Playing on Zola's famous letter denouncing the anti-Semitism of the French government throughout the Dreyfus affair, Aharon Shabtai's title can be taken literally: it charges his government and his people with crimes against the humanity of their neighbors. Here we find snipers shooting children, spin-masters trying to whitewash blood baths, ammunition "distributed like bars of chocolate," and "technicians of slaughter" for whom morality is merely "a pain in the ass."
With a splendid lyrical physicality that accentuates Shabtai's terse immediacy and matter-of-fact scorn, the poems cover a period of six yearsfrom the 1996 election of Netanyahu as prime minister through the curfews, lynchings, riots, sieges, and bombings of the second intifada. But at the heart of J'Accuse is the fate of the ethical Hebrew culture in which the poet was raised: Shabtai refuses to abandon his belief in the moral underpinnings of Israeli society or to be silent before the barbaric and brutal. He witnesses, he protests, he warns. Above all, he holds up a mirror to his nation.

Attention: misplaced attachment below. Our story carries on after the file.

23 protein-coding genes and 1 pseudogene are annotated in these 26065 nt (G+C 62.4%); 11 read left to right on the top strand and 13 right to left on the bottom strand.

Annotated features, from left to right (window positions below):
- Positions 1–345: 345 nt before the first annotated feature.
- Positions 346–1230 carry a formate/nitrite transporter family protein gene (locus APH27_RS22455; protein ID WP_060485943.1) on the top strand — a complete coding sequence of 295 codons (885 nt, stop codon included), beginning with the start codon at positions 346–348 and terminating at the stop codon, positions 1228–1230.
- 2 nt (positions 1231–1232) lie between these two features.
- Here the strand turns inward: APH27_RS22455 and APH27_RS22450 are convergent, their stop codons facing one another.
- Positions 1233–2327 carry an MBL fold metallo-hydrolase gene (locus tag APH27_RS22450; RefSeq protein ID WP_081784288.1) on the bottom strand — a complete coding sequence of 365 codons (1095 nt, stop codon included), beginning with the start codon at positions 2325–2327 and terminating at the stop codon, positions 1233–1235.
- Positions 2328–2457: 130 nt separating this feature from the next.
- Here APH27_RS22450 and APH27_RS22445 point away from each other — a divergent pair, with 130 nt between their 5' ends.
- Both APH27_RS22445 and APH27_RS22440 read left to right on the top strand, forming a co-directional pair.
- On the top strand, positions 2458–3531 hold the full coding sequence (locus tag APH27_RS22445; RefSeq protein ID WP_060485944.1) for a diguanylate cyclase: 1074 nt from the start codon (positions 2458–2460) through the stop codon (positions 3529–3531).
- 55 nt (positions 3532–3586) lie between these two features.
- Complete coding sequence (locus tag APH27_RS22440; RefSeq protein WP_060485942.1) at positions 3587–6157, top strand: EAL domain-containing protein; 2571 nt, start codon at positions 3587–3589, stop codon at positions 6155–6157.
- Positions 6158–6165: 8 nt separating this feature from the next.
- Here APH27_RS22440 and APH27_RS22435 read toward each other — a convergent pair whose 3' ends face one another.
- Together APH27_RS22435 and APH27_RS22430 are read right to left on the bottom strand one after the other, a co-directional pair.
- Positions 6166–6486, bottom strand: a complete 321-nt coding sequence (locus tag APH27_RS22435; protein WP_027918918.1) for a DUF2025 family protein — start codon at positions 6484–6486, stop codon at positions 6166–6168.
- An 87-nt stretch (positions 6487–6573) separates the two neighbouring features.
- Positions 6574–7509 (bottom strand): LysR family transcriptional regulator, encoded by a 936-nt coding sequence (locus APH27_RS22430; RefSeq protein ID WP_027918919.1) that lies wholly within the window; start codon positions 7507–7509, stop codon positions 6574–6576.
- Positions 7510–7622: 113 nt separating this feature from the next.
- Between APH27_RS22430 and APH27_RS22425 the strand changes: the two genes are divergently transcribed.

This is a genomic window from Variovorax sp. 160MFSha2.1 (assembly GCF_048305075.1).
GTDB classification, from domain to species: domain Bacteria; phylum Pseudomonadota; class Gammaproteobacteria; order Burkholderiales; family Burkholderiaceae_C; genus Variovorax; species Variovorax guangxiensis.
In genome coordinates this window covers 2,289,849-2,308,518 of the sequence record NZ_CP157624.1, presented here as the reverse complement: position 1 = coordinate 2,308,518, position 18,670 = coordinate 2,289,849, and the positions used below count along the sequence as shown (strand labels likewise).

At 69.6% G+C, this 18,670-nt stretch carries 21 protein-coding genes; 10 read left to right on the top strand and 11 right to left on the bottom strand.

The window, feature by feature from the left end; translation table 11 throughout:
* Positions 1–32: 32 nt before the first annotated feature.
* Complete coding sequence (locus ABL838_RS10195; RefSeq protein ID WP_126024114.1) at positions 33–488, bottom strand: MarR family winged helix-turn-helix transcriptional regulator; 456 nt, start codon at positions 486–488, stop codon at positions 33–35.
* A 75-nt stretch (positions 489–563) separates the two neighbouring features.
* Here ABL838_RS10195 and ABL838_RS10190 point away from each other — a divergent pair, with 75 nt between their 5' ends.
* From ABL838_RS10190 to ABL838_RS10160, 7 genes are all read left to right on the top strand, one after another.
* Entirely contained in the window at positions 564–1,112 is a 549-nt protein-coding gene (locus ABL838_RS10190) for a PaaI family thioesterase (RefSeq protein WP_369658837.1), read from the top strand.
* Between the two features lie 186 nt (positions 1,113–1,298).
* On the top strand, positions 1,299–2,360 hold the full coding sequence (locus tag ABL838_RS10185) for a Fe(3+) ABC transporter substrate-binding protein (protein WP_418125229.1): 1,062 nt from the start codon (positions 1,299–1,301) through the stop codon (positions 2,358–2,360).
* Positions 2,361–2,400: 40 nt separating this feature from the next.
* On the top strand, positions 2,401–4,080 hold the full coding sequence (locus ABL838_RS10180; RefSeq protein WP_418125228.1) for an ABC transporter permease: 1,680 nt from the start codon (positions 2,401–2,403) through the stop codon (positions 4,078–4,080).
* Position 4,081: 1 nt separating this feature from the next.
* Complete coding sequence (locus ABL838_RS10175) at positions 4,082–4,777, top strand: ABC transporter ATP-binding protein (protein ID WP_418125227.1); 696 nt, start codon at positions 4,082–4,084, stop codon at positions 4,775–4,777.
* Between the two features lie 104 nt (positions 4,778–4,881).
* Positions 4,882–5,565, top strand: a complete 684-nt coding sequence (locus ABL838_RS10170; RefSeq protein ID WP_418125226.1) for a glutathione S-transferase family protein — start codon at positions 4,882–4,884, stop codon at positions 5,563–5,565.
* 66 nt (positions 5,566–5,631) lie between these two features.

Times Are Bad
The Moral It Seems Doesnt Come with a Smile
The New Jew
The Victory of Beit Jalla
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